The two most likely successors to Taoiseach Enda Kenny are split on how to remove him from power.
Leo Varadkar is seeking a clear two-month departure timeframe by this Wednesday, while Simon Coveney is calling for an orderly plan after next month’s White House visit.
As the battlelines are drawn in the fight for internal party support, Housing Minister Mr Coveney said Mr Kenny should be allowed to meet US president Donald Trump in Washington DC on March 17 before any process to replace him begins.
In a similar move to Social Protection Minister Mr Varadkar, who on Saturday called for Mr Kenny to settle the leadership question now, Mr Coveney said the issue needs to be clarified.
However, contradicting his chief rival to replace Mr Kenny, he said any decision can wait until after the White House visit and crucially that he will not support a “crazy” no confidence motion even if the Taoiseach rejects his plan.
Speaking on RTÉ’s The Week in Politics after Mr Varadkar’s Saturday night statement and just hours before Mr Kenny’s spokesperson said the Taoiseach will address colleagues on Wednesday, Mr Coveney said an orderly plan to handover power needs to begin next month.
“My opinion is the Taoiseach should go to Washington, but I think after that visit you will see an orderly but quite quick transition after that,” said Mr Coveney.
Speaking later to the Irish Examiner, Mr Coveney repeatedly referred to the need to trust Mr Kenny to know when is the right time to step down, and said that, after 15 years leading his party, he deserves to leave in a “dignified” manner.
Saying he will not support a motion of no confidence this week or later regardless of whether the Taoiseach outlines his departure plans on Wednesday, Mr Coveney said there is a need for a “common decency”.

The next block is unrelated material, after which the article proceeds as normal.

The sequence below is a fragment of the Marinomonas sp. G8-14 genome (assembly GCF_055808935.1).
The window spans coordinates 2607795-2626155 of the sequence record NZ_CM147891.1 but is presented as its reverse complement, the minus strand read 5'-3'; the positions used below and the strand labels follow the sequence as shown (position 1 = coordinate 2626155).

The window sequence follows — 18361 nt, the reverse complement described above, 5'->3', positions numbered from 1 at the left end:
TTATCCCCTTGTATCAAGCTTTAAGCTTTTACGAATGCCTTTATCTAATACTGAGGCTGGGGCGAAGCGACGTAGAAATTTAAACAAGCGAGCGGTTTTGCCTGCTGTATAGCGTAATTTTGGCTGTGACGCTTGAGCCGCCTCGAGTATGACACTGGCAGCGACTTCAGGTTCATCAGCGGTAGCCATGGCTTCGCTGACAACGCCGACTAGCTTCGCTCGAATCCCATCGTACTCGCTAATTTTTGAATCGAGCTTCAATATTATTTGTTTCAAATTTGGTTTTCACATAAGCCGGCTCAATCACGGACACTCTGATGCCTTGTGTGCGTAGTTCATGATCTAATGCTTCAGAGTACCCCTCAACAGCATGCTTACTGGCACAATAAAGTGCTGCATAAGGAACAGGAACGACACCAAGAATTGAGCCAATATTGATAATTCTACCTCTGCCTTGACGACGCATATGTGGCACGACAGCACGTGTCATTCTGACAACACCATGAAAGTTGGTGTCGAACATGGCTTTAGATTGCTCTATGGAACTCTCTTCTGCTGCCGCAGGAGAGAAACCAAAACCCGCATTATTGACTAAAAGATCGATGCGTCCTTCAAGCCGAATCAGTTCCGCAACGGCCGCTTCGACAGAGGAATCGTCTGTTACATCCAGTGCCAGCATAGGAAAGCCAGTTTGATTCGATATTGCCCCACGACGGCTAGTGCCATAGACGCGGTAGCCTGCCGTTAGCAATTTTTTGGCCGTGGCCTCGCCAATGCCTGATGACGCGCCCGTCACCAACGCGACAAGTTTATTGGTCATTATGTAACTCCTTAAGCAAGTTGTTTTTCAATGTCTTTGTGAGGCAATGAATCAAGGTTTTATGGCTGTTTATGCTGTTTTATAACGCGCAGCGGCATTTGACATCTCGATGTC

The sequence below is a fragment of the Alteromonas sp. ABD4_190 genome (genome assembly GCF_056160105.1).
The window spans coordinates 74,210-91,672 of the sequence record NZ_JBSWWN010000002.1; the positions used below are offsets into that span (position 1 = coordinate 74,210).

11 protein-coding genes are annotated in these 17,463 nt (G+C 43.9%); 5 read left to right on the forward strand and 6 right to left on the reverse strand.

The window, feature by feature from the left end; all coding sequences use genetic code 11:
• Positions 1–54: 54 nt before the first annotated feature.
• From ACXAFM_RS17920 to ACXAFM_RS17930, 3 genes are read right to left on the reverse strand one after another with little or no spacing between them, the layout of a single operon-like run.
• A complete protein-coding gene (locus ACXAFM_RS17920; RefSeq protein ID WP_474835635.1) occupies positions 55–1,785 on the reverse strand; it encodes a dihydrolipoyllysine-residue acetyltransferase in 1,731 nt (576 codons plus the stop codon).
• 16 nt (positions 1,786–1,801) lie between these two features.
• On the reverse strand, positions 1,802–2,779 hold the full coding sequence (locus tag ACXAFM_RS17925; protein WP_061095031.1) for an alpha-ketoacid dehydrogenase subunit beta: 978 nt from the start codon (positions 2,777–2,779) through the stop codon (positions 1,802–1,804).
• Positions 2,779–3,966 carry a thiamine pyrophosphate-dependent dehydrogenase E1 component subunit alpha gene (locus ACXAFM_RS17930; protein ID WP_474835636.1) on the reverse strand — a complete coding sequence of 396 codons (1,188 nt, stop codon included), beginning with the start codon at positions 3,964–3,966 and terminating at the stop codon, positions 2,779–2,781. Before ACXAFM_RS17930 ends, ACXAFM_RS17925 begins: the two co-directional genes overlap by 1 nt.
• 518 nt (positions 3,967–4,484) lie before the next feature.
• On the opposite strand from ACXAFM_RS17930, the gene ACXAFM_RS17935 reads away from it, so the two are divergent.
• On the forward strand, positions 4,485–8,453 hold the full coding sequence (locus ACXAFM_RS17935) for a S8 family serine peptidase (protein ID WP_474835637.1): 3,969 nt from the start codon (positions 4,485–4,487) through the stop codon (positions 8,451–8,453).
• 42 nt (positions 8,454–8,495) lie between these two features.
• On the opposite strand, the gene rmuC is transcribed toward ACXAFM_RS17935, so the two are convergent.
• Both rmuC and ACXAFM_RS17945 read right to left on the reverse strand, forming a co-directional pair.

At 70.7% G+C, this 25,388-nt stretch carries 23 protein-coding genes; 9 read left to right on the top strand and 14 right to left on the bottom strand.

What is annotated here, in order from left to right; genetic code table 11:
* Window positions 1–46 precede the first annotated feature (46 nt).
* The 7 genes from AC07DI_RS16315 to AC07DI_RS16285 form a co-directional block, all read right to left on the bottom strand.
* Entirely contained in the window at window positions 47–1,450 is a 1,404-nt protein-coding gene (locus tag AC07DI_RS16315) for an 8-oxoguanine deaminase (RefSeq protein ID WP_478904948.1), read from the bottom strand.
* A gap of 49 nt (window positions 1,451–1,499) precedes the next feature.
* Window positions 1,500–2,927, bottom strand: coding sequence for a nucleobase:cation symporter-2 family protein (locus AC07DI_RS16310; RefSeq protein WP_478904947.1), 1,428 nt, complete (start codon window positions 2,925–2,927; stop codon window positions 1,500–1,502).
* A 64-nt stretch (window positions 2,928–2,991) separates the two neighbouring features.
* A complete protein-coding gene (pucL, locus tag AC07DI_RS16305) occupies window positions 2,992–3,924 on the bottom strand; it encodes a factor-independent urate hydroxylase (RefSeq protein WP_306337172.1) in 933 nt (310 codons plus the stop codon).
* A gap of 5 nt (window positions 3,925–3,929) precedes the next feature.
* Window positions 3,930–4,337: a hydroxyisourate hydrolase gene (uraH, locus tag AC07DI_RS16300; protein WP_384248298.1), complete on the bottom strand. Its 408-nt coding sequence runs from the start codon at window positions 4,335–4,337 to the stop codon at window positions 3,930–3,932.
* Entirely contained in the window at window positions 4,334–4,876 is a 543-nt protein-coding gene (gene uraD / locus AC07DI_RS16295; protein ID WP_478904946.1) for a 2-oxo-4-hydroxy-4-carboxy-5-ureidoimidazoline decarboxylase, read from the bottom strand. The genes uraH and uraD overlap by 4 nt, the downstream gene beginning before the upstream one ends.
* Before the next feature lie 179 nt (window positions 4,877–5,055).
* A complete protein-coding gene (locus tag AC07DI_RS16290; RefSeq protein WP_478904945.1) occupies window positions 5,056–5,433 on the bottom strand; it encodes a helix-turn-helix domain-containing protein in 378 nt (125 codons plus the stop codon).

However, he rejected claims that his positioning means he is backing away from a leadership race, saying waiting a few weeks will not delay the inevitable.
“I’m reasonably comfortable with that,” he said. “We shouldn’t roll from one crisis one week to another and I do not think we should be clamouring for him to go right away. A contest is on the way, and I’m very confident that what Enda Kenny has in his own mind is a date shortly after St Patrick’s Day.
The tone was in stark contrast to Mr Varadkar who, despite publicly stressing the need to give Mr Kenny space late last week, increased the pressure on the Taoiseach in a statement on Saturday night which called for him to “settle” the leadership issue now.
“Everyone is waiting to hear from the Taoiseach. I have full confidence in the Taoiseach to settle it”, said Mr Varadkar, mirroring comments from known supporters Fine Gael vice-chairman Pat Deering, Noel Rock, and Alan Farrell.
It is understood Mr Varadkar wants Mr Kenny to outline a two-month departure plan at the weekly parliamentary party meeting on Wednesday. However, unlike Mr Coveney’s position, Mr Varadkar’s supporters will be given the go-ahead to reignite a shelved no confidence motion in Mr Kenny should he fail to adequately address the issue this week.
Mr Varadkar’s approach was criticised by former Fine Gael leader Alan Dukes, who told Newstalk “some of them [politicians], including Leo, have played the game rather badly” and may have misinterpreted how party members want to handle Mr Kenny’s departure.
Education Minister Richard Bruton will be asked to clarify if he intends running at a meeting of his local branch tonight.
Health Minister Simon Harris last night said he is focused on the health brief and not “idle speculation” after Foreign Affairs Minister Charlie Flanagan sent a What’s App message to Fine Gael TD Pat Breen saying:
“He hasn’t announced yet but Frances is encouraging him. He wants out of health.”
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